By Van Meguerditchian
The Daily Star

BEIRUT: Tests show the red liquid that contaminated the Beirut River earlier this month was not dangerous, Environment Minister Nazim Khoury said Thursday.

Around two weeks ago, the Beirut River turned red after a stream of an unidentified liquid began pouring into the river through a sewage pipe adjacent to a bridge in Furn al-Shubbak.

The results of tests carried out at the American University of Beirut’s Central Laboratory indicate that the change in color was caused by a large amount of industrial red dye.

“In general, the laboratory tests indicate that the substance found in the river is not harmful to the environment and it is simply a dye used as coloring in industry,” Khoury said.

However, the tests and efforts by the Environment Ministry have not identified the source of the red dye which spilled into the Mediterranean Sea last month.

“On Feb. 22, I sent separate letters to the Council for Development and Reconstruction and the Energy Ministry to help us locate the source of the red dye … neither has replied to my request,” Khoury told The Daily Star.

Khoury said his ministry would continue its investigation along with other ministries and the Public Prosecutor’s office.

Speaking at a news conference, Khoury said the ministry was currently trying to identify the sewage network connected to the pipe that emptied the red dye into the river. “It’s not going to be an easy task given the vast geographic space surrounding the area [where the dye was emptied],” he said.

“We are still waiting for the map of the sewage networks in the area from the Council for Development and Reconstruction, and we hope they will send it to us soon,” Khoury added.

But the map could be a dead end, Khoury said. “We cannot rule out the possibility that the waste was transferred to the area by trucks and then discharged into the area’s sewage system,” he said.

Local officials in Furn al-Shubbak said last month that contamination of the Beirut River takes place regularly.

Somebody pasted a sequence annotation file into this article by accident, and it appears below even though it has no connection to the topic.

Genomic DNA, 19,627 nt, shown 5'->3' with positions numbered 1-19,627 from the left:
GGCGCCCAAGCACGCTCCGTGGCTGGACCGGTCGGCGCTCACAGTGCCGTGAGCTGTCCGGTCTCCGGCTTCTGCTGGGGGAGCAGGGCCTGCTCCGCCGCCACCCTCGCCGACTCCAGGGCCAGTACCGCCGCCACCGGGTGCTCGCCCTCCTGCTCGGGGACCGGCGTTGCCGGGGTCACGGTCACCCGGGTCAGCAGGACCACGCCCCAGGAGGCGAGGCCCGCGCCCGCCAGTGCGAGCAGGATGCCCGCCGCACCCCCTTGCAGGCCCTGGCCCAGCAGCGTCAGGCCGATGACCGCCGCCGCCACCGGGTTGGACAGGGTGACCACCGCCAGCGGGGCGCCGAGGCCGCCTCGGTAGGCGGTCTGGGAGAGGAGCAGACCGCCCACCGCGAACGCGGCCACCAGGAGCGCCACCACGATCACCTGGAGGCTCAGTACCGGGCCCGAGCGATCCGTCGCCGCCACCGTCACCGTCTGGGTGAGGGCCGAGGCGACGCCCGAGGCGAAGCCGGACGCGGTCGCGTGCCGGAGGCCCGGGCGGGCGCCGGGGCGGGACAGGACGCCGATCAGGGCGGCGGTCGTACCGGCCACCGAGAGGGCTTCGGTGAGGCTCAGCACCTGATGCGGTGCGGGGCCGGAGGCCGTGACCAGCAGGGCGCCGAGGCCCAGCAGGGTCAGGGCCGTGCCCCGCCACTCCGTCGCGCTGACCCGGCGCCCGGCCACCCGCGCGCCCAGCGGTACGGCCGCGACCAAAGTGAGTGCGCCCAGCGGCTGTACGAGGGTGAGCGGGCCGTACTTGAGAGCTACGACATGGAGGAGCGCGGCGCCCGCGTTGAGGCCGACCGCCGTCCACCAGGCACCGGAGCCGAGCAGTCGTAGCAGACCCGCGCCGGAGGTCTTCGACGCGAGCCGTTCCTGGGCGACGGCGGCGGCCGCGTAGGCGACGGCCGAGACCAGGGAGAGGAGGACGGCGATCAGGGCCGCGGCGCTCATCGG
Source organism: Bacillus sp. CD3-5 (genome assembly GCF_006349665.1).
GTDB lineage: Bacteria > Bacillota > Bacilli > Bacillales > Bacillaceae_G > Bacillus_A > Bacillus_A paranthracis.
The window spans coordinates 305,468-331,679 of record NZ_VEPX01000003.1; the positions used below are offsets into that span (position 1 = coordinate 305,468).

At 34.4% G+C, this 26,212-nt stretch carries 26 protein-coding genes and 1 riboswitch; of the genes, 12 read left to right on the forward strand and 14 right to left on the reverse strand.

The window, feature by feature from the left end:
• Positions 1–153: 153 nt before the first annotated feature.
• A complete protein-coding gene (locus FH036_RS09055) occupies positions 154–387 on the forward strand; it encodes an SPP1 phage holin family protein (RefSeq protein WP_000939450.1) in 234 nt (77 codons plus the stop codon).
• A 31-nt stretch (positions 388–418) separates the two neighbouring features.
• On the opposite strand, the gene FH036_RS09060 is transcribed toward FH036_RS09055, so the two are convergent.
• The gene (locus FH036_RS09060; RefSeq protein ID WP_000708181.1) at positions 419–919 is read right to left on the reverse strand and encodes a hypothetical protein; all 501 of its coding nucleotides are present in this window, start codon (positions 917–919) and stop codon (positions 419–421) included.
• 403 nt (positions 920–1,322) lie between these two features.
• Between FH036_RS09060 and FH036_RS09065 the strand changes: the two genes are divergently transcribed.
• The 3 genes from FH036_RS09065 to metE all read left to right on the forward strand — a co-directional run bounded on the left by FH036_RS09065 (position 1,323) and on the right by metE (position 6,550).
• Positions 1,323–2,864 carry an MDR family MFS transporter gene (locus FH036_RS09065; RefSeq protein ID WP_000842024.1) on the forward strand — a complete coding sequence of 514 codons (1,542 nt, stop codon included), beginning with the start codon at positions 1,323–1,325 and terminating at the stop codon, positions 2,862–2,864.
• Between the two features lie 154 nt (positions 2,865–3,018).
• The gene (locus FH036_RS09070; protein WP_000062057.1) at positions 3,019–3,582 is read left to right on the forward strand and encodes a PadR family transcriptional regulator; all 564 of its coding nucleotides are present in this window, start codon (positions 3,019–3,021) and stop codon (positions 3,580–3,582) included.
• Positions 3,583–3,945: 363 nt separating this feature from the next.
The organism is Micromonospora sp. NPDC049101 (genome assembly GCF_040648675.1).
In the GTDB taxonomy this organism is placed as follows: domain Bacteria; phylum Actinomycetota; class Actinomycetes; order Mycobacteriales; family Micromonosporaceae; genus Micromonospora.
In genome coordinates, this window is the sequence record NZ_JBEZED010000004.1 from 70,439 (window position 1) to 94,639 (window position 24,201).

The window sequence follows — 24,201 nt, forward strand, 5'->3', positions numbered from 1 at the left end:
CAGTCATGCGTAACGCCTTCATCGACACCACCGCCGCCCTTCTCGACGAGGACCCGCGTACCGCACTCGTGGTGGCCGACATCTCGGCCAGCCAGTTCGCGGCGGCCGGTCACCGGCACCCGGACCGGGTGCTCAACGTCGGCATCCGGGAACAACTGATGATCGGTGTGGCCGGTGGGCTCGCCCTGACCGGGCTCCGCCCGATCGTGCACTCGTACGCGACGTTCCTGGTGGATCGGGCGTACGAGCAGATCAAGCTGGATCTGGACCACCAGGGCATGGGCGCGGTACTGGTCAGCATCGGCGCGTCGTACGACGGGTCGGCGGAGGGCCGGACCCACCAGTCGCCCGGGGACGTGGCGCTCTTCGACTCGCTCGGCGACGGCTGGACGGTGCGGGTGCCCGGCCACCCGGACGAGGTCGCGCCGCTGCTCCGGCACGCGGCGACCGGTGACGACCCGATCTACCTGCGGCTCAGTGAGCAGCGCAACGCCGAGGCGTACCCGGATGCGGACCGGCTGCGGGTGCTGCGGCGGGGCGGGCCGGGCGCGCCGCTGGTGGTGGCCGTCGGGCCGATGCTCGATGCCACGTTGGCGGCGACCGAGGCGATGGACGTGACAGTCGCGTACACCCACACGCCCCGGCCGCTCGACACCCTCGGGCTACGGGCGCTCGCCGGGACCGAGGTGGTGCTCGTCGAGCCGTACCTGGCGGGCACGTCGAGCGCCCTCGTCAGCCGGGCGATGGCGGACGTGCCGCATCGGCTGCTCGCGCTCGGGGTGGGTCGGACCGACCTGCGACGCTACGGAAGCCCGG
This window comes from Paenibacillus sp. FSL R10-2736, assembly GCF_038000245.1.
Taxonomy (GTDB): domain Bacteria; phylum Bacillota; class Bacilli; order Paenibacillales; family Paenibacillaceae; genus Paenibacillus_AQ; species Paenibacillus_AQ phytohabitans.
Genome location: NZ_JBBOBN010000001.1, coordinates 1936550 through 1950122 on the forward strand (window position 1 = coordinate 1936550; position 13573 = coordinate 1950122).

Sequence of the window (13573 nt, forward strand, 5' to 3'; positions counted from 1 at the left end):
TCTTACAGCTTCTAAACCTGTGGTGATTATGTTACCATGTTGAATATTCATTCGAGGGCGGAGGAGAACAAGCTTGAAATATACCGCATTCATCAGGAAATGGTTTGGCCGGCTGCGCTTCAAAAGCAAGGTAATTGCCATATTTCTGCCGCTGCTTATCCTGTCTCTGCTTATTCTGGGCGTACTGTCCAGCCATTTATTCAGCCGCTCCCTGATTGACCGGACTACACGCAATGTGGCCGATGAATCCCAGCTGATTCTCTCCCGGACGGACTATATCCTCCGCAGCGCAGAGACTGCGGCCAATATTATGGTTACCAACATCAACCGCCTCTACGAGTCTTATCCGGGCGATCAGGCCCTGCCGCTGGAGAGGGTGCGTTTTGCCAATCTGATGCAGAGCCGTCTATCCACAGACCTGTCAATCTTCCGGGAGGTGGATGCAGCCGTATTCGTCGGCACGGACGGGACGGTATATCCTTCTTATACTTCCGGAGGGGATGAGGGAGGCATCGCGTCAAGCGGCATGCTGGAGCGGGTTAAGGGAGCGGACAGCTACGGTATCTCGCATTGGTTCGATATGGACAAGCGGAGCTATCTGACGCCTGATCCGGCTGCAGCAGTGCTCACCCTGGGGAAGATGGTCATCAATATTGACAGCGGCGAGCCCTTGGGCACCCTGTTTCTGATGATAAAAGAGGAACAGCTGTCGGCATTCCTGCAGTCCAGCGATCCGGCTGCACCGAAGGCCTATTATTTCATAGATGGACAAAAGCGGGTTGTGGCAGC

Eyewitnesses in the area reported seeing various colors of liquid flowing from a sewage pipe there into the Beirut River every few months. One man who runs a car rental shop in the area who declined to be identified told The Daily Star that industries wait for winter to dump waste into the running water.

Dismissing reports of the presence of dangerous chemicals in the red dye, Khoury cited the laboratory tests, which ruled out the presence of chemical compounds such as cyanide and chromium (VI) in the samples retrieved from the river.

Chromium (VI) is known for its carcinogenic effects, and the presence of cyanide in the river could have hurt a number of marine organisms in the Mediterranean. Although the practice is illegal, some still gather live fish by spraying sodium cyanide into the sea to stun and bring them to aquariums.

According to Ahmad Houry, a Professor of Natural Sciences at the Lebanese American University, the phenomenon of discharging such waste into the river is extremely dangerous.

“I am glad they didn’t find Chromium (VI) and Cyanide in the samples this time,” he said.

Houry also said that the ministry should also make sure the contamination has not added any harmful bacteria into the river.

A version of this article appeared in the print edition of The Daily Star on March 02, 2012, on page 4.

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